• VIDEO: Episode 11: The Journey BackWichita preps Project Minotaur as it leaves for its journey back to CONEXPO-CON/AGG 2020.
  • VIDEO: Episode 10: LearningsFrom the first focus groups at CONEXPO 2017 to customer clinics and jobsites throughout North America, Project Minotaur has evolved through extensive voice of customer feedback and traditional field testing.746
  • VIDEO: Episode 9: The First BuildersCASE builds a new line for Project Minotaur and implements World Class Manufacturing (WCM) principles as the company looks to retain the specially crafted design of the machine while also optimizing worker engagement with the machine and the workspace. 727
  • VIDEO: Episode 8: The First JobsChad Eaton of Grapes & Sons Excavating was one of the first operators at our customer clinic in Arizona earlier this year, and became one of the first contractors to put Project Minotaur to the test on real jobsites in the mountains of Colorado.712
  • VIDEO: Episode 7: Just Add FeedbackJosh Zimmerman discusses his role in dialing in the performance of Project Minotaur, and the important role that feedback plays in how the controls of the machine are refined. 685
  • VIDEO: Episode 6: Customer Clinic DocumentaryContractors from around the country come to a customer clinic in Arizona to be the very first to operate Project Minotaur.661
  • VIDEO: Episode 5: Lift the CurtainProject Minotaur team members discuss the work and planning that goes into developing a customer clinic for a new piece of construction equipment, and what they have in store for the first wave of contractors to operate the machine. 642
  • VIDEO: Episode 4: Break ThingsDan Seacat discusses the hours of testing put on equipment at the Wichita proving grounds, and what operators and testers are looking for as Project Minotaur comes closer to reality. 615
  • VIDEO: Episode 3: Heat, Data, Dozers, LoadersAir-to-boil testing puts equipment through extreme environmental and workload conditions before a new machine is ever seen by contractors.592
  • VIDEO: Episode 2: ConnectionsEngineers at the CASE manufacturing plant in Wichita, Kansas, discuss the first seeds of the idea that grew into Minotaur, and the core principle behind the frame design and blade/attachment interface. 568
  • VIDEO: Episode 1: Spare PartsCASE unveiled Project Minotaur at CONEXPO 2017 — a new machine category that brought together the performance attributes of a compact track loader and a dozer to create the industry's first ever Compact Dozer Loader, the DL450. CASE has since evolved the concept and is taking it into the next stages of development. This series will follow along the development process — Episode One details the steps taken since initial tests and focus groups after CONEXPO, the pieces of the original design left behind, and hints at the directions it is taking moving forward.511

The Origin Story

Making the Monster

In the Dirt

Jun 24, 2019

New, Yet Familiar

The industrial design challenge for Project Minotaur was to incorporate novel functionality into an operational framework that relied on proven technologies, while visually communicating the capability to do new things in ways that would appear familiar to operators.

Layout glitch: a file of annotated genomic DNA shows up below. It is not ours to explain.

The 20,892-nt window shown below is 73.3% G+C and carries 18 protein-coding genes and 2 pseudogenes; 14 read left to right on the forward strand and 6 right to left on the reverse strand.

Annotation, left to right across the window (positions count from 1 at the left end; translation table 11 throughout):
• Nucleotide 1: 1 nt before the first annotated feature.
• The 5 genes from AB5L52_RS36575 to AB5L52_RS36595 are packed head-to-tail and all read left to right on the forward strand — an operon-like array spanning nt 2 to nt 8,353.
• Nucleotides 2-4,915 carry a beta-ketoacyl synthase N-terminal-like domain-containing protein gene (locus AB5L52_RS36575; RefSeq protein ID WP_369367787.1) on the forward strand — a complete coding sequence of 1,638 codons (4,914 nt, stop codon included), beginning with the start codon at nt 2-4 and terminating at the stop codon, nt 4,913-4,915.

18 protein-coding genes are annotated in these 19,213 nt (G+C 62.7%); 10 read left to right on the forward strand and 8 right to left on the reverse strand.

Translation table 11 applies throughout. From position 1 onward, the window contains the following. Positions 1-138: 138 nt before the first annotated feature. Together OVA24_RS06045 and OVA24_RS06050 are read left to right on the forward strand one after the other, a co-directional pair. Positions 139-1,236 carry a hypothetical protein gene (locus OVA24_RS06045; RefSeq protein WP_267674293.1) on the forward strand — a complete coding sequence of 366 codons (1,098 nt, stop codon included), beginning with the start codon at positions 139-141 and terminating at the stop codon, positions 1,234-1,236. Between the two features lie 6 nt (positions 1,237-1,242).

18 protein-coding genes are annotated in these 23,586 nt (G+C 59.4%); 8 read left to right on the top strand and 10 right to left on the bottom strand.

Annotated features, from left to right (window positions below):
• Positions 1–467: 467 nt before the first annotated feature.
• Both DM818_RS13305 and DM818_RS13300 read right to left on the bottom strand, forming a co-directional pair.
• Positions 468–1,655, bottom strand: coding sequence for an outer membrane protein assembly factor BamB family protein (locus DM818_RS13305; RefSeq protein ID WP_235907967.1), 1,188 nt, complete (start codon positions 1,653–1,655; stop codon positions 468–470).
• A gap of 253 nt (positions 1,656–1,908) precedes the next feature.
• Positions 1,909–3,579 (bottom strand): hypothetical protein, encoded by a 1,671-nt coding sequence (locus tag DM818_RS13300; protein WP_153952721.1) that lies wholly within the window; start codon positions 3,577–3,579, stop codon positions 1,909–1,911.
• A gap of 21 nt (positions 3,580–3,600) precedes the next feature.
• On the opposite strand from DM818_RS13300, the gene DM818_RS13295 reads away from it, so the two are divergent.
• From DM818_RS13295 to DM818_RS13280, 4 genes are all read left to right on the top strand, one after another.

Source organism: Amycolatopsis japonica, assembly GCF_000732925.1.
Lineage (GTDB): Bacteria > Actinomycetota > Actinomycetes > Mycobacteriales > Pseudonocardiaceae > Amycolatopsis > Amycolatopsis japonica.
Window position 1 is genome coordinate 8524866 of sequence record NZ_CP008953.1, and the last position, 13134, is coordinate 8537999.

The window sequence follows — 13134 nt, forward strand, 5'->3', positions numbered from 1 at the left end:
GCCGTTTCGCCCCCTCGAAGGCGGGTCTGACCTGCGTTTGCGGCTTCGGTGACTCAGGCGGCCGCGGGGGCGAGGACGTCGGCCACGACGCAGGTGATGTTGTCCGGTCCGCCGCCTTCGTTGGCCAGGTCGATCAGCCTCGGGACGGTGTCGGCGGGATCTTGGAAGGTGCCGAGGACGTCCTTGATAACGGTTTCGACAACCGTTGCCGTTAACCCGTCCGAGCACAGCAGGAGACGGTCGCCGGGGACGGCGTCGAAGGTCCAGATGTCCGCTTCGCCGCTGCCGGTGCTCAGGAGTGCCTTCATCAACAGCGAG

“When we were first approached with the idea of a skid steer that also performed as a dozer, the engineering team had defined the work it needed to do,” explained Eric Jacobsthal, Design Manager. “So our approach was to take what we know works, and strengthen it.”

That process started with sketches on a tablet and then CAD engineering renderings over the next few weeks, followed by a month or so of development that yielded a 3D model that could be viewed at full scale at CASE’s virtual reality lab in Burr Ridge, Illinois.

Some design changes were immediately obvious, starting with the steel tracks in place of the rubber tracks normally found on CTLs, to support Project Minotaur’s dozer performance. The arm design looked similar to a skid steer, but it was re-imagined to maximize strength and performance characteristics.

“The back was more rugged, like a dozer, and the lights were positioned in a way that they wouldn’t get banged up,” said Jacobsthal. “We moved the tanks and batteries that would normally have been there on a skid steer to support the ripper.”

The design also incorporated a concept known in the architecture world as “form follows function,” which meant using elements like curved towers on the back emphasizing its great maneuverability and compact design, and its ease-of-use and ruggedness demonstrated by a heavier door structure that could swing wide open.

Delivering enhanced cab visibility was also a priority, as operators would need it to exploit all of Project Minotaur’s capabilities, and the VR modeling allowed the team to “see” what operators would see in different environments (blade, bucket, ground-level, truck loading, etc).

“We always get requests to make manufacturing easier, and perfect fit-up was our goal,” Jacobsthal explained. “We made sure we made things more heavy duty than the performance requirements specified, to ensure the machine’s performance in the most demanding applications.”

“A machine that’s well put together looks well put together, which is good not just for product quality and reliability, but its look and feel on a dealer’s showroom floor, or on a job site,” he added.

So Project Minotaur combines the “best” aspects of a dozer and CTL, along with CASE’s proven expertise in both product categories, to deliver a third, or new offering of functions.

Hence the concept model’s code name.